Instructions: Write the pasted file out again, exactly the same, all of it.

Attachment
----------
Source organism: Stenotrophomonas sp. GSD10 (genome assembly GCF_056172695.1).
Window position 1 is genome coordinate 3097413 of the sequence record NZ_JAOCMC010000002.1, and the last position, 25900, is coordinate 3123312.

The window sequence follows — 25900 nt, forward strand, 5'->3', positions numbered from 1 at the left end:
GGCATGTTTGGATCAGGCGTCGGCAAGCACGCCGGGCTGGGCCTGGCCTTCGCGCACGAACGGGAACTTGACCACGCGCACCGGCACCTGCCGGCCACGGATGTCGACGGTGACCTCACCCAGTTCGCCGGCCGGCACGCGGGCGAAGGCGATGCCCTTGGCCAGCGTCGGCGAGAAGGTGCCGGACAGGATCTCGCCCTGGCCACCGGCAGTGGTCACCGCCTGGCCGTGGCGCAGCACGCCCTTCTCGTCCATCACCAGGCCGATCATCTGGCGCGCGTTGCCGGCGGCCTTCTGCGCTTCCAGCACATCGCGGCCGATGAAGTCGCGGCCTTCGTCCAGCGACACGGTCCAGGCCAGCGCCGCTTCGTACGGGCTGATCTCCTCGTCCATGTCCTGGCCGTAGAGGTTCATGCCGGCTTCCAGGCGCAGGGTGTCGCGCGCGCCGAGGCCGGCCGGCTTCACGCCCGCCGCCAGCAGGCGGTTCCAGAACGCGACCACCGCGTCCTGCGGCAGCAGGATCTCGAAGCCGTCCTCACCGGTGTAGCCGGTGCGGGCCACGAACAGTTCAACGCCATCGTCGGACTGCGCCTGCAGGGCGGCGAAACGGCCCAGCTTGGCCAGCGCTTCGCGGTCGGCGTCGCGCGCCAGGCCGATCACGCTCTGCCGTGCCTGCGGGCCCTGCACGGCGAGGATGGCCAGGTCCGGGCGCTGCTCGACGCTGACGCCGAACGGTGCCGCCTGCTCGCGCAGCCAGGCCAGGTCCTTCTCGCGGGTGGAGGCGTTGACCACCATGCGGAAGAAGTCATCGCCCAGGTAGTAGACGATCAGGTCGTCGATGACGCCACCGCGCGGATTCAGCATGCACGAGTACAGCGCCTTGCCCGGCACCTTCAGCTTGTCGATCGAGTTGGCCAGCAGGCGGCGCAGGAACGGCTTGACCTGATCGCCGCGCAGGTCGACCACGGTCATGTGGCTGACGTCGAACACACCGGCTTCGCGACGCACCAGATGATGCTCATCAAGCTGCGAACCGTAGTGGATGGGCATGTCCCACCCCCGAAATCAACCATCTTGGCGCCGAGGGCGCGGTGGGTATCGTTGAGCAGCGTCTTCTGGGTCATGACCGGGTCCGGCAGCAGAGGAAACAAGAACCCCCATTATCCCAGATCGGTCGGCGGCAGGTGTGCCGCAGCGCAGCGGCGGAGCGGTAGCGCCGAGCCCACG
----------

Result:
Source organism: Stenotrophomonas sp. GSD10 (genome assembly GCF_056172695.1).
Window position 1 is genome coordinate 3097413 of the sequence record NZ_JAOCMC010000002.1, and the last position, 25900, is coordinate 3123312.

The window sequence follows — 25900 nt, forward strand, 5'->3', positions numbered from 1 at the left end:
GGCATGTTTGGATCAGGCGTCGGCAAGCACGCCGGGCTGGGCCTGGCCTTCGCGCACGAACGGGAACTTGACCACGCGCACCGGCACCTGCCGGCCACGGATGTCGACGGTGACCTCACCCAGTTCGCCGGCCGGCACGCGGGCGAAGGCGATGCCCTTGGCCAGCGTCGGCGAGAAGGTGCCGGACAGGATCTCGCCCTGGCCACCGGCAGTGGTCACCGCCTGGCCGTGGCGCAGCACGCCCTTCTCGTCCATCACCAGGCCGATCATCTGGCGCGCGTTGCCGGCGGCCTTCTGCGCTTCCAGCACATCGCGGCCGATGAAGTCGCGGCCTTCGTCCAGCGACACGGTCCAGGCCAGCGCCGCTTCGTACGGGCTGATCTCCTCGTCCATGTCCTGGCCGTAGAGGTTCATGCCGGCTTCCAGGCGCAGGGTGTCGCGCGCGCCGAGGCCGGCCGGCTTCACGCCCGCCGCCAGCAGGCGGTTCCAGAACGCGACCACCGCGTCCTGCGGCAGCAGGATCTCGAAGCCGTCCTCACCGGTGTAGCCGGTGCGGGCCACGAACAGTTCAACGCCATCGTCGGACTGCGCCTGCAGGGCGGCGAAACGGCCCAGCTTGGCCAGCGCTTCGCGGTCGGCGTCGCGCGCCAGGCCGATCACGCTCTGCCGTGCCTGCGGGCCCTGCACGGCGAGGATGGCCAGGTCCGGGCGCTGCTCGACGCTGACGCCGAACGGTGCCGCCTGCTCGCGCAGCCAGGCCAGGTCCTTCTCGCGGGTGGAGGCGTTGACCACCATGCGGAAGAAGTCATCGCCCAGGTAGTAGACGATCAGGTCGTCGATGACGCCACCGCGCGGATTCAGCATGCACGAGTACAGCGCCTTGCCCGGCACCTTCAGCTTGTCGATCGAGTTGGCCAGCAGGCGGCGCAGGAACGGCTTGACCTGATCGCCGCGCAGGTCGACCACGGTCATGTGGCTGACGTCGAACACACCGGCTTCGCGACGCACCAGATGATGCTCATCAAGCTGCGAACCGTAGTGGATGGGCATGTCCCACCCCCGAAATCAACCATCTTGGCGCCGAGGGCGCGGTGGGTATCGTTGAGCAGCGTCTTCTGGGTCATGACCGGGTCCGGCAGCAGAGGAAACAAGAACCCCCATTATCCCAGATCGGTCGGCGGCAGGTGTGCCGCAGCGCAGCGGCGGAGCGGTAGCGCCGAGCCCACG